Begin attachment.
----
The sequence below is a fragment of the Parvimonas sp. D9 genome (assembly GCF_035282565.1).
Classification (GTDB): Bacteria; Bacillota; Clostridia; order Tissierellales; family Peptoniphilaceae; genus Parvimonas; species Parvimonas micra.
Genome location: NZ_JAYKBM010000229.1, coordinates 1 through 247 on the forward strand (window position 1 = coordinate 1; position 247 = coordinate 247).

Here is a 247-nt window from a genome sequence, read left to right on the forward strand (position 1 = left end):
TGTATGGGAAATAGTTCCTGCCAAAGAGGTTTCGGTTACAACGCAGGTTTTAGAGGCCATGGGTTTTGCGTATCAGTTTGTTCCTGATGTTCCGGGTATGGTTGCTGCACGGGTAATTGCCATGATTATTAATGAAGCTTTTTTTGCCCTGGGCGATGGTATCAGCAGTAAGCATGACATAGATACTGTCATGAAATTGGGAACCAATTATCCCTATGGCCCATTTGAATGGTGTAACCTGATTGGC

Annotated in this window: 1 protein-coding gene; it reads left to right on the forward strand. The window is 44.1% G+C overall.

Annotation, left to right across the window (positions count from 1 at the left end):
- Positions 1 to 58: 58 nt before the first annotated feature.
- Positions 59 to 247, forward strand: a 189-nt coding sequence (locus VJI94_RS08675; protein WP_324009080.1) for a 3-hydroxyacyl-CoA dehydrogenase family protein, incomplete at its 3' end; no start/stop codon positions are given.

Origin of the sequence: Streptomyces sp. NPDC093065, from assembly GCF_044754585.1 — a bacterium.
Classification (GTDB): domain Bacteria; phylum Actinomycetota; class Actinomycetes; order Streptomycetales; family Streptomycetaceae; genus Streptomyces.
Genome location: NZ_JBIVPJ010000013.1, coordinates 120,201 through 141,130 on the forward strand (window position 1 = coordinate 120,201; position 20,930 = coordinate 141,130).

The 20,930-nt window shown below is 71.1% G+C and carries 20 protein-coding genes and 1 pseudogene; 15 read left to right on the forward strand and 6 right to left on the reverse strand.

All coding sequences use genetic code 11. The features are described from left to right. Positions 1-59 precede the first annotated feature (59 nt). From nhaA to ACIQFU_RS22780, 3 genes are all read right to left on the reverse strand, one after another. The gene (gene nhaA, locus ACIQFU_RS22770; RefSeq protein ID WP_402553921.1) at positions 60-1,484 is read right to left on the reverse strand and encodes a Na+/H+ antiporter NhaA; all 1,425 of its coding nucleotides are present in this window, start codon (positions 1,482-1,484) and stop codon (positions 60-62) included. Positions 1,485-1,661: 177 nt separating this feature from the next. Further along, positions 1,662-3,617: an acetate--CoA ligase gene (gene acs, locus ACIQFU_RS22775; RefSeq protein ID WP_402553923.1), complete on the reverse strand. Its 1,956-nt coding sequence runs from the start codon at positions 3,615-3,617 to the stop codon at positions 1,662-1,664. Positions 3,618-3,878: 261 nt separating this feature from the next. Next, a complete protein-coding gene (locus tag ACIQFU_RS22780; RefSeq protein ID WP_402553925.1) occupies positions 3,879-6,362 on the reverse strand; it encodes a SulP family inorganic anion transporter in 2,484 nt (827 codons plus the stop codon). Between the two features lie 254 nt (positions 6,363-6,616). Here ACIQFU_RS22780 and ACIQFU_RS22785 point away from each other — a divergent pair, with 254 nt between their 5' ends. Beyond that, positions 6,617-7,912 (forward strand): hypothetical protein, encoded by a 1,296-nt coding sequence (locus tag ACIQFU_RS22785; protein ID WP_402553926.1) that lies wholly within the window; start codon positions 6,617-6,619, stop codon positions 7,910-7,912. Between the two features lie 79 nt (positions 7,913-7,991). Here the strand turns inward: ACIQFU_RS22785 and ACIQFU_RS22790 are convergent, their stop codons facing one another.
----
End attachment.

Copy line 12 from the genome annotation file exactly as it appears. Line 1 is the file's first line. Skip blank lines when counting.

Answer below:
Genome location: NZ_JBIVPJ010000013.1, coordinates 120,201 through 141,130 on the forward strand (window position 1 = coordinate 120,201; position 20,930 = coordinate 141,130).